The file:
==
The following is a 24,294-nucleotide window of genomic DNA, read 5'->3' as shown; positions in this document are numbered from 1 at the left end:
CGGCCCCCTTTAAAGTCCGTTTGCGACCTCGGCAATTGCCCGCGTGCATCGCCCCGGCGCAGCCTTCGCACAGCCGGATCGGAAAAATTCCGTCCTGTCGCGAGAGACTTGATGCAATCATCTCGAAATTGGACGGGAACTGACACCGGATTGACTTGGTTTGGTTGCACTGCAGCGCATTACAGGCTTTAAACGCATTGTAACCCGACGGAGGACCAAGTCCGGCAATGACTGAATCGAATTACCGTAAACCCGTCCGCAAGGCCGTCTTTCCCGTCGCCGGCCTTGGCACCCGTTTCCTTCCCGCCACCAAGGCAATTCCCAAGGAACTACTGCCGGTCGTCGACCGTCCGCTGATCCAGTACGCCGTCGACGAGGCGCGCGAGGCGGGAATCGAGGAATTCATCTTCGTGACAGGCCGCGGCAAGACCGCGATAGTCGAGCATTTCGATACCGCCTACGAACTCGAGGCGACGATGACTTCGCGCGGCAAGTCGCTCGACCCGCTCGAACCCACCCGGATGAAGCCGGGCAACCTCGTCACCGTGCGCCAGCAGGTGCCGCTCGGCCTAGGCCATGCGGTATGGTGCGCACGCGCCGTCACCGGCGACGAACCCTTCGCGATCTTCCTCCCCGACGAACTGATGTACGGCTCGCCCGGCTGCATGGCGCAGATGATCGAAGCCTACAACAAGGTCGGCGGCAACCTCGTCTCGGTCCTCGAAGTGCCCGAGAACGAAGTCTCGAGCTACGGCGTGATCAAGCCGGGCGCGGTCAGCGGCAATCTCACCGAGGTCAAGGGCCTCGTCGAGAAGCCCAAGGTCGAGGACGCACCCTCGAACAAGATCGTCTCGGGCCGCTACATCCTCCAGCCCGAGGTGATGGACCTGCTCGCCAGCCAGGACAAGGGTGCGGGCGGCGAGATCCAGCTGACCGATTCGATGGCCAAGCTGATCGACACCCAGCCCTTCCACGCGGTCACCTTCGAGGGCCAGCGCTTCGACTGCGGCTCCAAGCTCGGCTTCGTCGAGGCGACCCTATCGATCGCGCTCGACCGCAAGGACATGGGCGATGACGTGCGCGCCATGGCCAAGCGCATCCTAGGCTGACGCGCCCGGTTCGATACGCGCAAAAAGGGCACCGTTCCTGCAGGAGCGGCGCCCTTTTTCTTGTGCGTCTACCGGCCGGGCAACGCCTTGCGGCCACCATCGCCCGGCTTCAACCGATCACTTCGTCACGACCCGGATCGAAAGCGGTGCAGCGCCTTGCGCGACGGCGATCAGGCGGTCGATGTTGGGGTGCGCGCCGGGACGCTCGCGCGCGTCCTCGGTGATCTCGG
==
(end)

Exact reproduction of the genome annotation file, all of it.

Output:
The following is a 24,294-nucleotide window of genomic DNA, read 5'->3' as shown; positions in this document are numbered from 1 at the left end:
CGGCCCCCTTTAAAGTCCGTTTGCGACCTCGGCAATTGCCCGCGTGCATCGCCCCGGCGCAGCCTTCGCACAGCCGGATCGGAAAAATTCCGTCCTGTCGCGAGAGACTTGATGCAATCATCTCGAAATTGGACGGGAACTGACACCGGATTGACTTGGTTTGGTTGCACTGCAGCGCATTACAGGCTTTAAACGCATTGTAACCCGACGGAGGACCAAGTCCGGCAATGACTGAATCGAATTACCGTAAACCCGTCCGCAAGGCCGTCTTTCCCGTCGCCGGCCTTGGCACCCGTTTCCTTCCCGCCACCAAGGCAATTCCCAAGGAACTACTGCCGGTCGTCGACCGTCCGCTGATCCAGTACGCCGTCGACGAGGCGCGCGAGGCGGGAATCGAGGAATTCATCTTCGTGACAGGCCGCGGCAAGACCGCGATAGTCGAGCATTTCGATACCGCCTACGAACTCGAGGCGACGATGACTTCGCGCGGCAAGTCGCTCGACCCGCTCGAACCCACCCGGATGAAGCCGGGCAACCTCGTCACCGTGCGCCAGCAGGTGCCGCTCGGCCTAGGCCATGCGGTATGGTGCGCACGCGCCGTCACCGGCGACGAACCCTTCGCGATCTTCCTCCCCGACGAACTGATGTACGGCTCGCCCGGCTGCATGGCGCAGATGATCGAAGCCTACAACAAGGTCGGCGGCAACCTCGTCTCGGTCCTCGAAGTGCCCGAGAACGAAGTCTCGAGCTACGGCGTGATCAAGCCGGGCGCGGTCAGCGGCAATCTCACCGAGGTCAAGGGCCTCGTCGAGAAGCCCAAGGTCGAGGACGCACCCTCGAACAAGATCGTCTCGGGCCGCTACATCCTCCAGCCCGAGGTGATGGACCTGCTCGCCAGCCAGGACAAGGGTGCGGGCGGCGAGATCCAGCTGACCGATTCGATGGCCAAGCTGATCGACACCCAGCCCTTCCACGCGGTCACCTTCGAGGGCCAGCGCTTCGACTGCGGCTCCAAGCTCGGCTTCGTCGAGGCGACCCTATCGATCGCGCTCGACCGCAAGGACATGGGCGATGACGTGCGCGCCATGGCCAAGCGCATCCTAGGCTGACGCGCCCGGTTCGATACGCGCAAAAAGGGCACCGTTCCTGCAGGAGCGGCGCCCTTTTTCTTGTGCGTCTACCGGCCGGGCAACGCCTTGCGGCCACCATCGCCCGGCTTCAACCGATCACTTCGTCACGACCCGGATCGAAAGCGGTGCAGCGCCTTGCGCGACGGCGATCAGGCGGTCGATGTTGGGGTGCGCGCCGGGACGCTCGCGCGCGTCCTCGGTGATCTCGG